The Middle Ages and the Renaissance
The invention of musical notation by monks during the Middle Ages paved the way
for the emergence of Gregorian chant, early polyphony and the first troubadours—the medieval lyric poets of 12th century France who popularized profane music.
Between 1500 and 1600, Italy was the epicentre of musical culture. Forms of religious,
organ and vocal music co-existed alongside profane music and were popular among
royalty and bourgeoisie alike. The invention of the printing press also made music
more widely available. Pierluigi da Palestrina and Josquin
des Prés were among the leading composers of the time.
The Baroque Period
The baroque period—from 1600 to 1750—gave rise to the first opera, Monteverdi's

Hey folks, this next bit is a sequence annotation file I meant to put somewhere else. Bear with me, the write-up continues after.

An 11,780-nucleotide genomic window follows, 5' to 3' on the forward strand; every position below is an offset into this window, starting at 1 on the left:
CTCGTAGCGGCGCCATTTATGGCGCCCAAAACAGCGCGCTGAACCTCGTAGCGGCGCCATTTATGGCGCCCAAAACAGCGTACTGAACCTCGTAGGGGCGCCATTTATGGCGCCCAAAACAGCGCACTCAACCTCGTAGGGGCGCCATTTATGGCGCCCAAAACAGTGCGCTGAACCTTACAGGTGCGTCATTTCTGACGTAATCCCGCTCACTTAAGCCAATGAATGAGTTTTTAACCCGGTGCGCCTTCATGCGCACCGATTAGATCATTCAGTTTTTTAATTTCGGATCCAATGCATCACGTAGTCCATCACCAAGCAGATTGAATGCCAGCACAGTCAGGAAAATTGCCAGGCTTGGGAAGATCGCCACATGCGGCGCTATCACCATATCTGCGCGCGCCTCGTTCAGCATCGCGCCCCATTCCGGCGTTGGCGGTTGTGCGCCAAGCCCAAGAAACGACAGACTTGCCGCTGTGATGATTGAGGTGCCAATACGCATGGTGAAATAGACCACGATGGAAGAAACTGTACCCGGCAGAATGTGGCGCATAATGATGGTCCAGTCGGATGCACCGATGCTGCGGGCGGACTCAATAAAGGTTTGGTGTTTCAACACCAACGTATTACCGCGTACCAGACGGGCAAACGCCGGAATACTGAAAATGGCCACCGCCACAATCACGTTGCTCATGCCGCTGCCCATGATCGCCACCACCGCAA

Orfeo, while the baroque style—which extended to all of the arts—was
characterized by exuberance and dramatic effects.
The musicians and composers of the baroque period were often beholden to rich patrons.
Venetian-born Antonio Vivaldi composed operas, orchestral
works as well as concertos—The Four Seasons by Vivaldi is among
the best loved classical works of all time—while George Frederick Handel
wrote operas and oratorios, including the famous Messiah.
The period's most celebrated composer remains German harpsichordist and organist
Johann Sebastian Bach. A widely acknowledged genius, Bach is recognized
chiefly for his many sacred works, including the Mass in B Minor and over
The Classical Period
The classical period extended from about 1750 and to 1820. Comprising only a fraction
of the musical currents that come under the umbrella of "classical music",
its pre-eminent forms—the symphony, the sonata, the string quartet—flourished